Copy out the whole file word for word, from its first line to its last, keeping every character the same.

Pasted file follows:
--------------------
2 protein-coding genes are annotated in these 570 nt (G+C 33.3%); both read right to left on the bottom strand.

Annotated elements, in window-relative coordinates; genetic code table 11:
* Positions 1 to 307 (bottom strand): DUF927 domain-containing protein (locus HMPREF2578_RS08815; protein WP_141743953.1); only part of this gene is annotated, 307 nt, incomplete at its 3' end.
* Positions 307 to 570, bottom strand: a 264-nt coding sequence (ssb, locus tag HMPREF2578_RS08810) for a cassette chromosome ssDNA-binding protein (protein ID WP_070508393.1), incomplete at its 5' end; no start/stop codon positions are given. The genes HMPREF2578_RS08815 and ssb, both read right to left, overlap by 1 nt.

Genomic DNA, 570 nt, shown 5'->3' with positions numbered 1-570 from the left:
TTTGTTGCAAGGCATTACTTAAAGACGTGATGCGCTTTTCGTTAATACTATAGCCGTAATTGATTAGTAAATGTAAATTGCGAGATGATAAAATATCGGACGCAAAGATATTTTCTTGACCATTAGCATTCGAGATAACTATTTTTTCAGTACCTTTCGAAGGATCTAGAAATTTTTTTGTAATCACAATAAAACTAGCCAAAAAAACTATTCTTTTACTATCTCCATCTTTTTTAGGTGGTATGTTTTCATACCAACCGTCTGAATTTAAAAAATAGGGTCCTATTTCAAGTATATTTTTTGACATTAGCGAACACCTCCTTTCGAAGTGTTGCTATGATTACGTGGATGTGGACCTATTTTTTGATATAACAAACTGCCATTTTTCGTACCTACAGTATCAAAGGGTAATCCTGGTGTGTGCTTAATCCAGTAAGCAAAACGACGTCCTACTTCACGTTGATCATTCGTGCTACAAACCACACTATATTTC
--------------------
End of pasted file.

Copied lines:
2 protein-coding genes are annotated in these 570 nt (G+C 33.3%); both read right to left on the bottom strand.

Annotated elements, in window-relative coordinates; genetic code table 11:
* Positions 1 to 307 (bottom strand): DUF927 domain-containing protein (locus HMPREF2578_RS08815; protein WP_141743953.1); only part of this gene is annotated, 307 nt, incomplete at its 3' end.
* Positions 307 to 570, bottom strand: a 264-nt coding sequence (ssb, locus tag HMPREF2578_RS08810) for a cassette chromosome ssDNA-binding protein (protein ID WP_070508393.1), incomplete at its 5' end; no start/stop codon positions are given. The genes HMPREF2578_RS08815 and ssb, both read right to left, overlap by 1 nt.

Genomic DNA, 570 nt, shown 5'->3' with positions numbered 1-570 from the left:
TTTGTTGCAAGGCATTACTTAAAGACGTGATGCGCTTTTCGTTAATACTATAGCCGTAATTGATTAGTAAATGTAAATTGCGAGATGATAAAATATCGGACGCAAAGATATTTTCTTGACCATTAGCATTCGAGATAACTATTTTTTCAGTACCTTTCGAAGGATCTAGAAATTTTTTTGTAATCACAATAAAACTAGCCAAAAAAACTATTCTTTTACTATCTCCATCTTTTTTAGGTGGTATGTTTTCATACCAACCGTCTGAATTTAAAAAATAGGGTCCTATTTCAAGTATATTTTTTGACATTAGCGAACACCTCCTTTCGAAGTGTTGCTATGATTACGTGGATGTGGACCTATTTTTTGATATAACAAACTGCCATTTTTCGTACCTACAGTATCAAAGGGTAATCCTGGTGTGTGCTTAATCCAGTAAGCAAAACGACGTCCTACTTCACGTTGATCATTCGTGCTACAAACCACACTATATTTC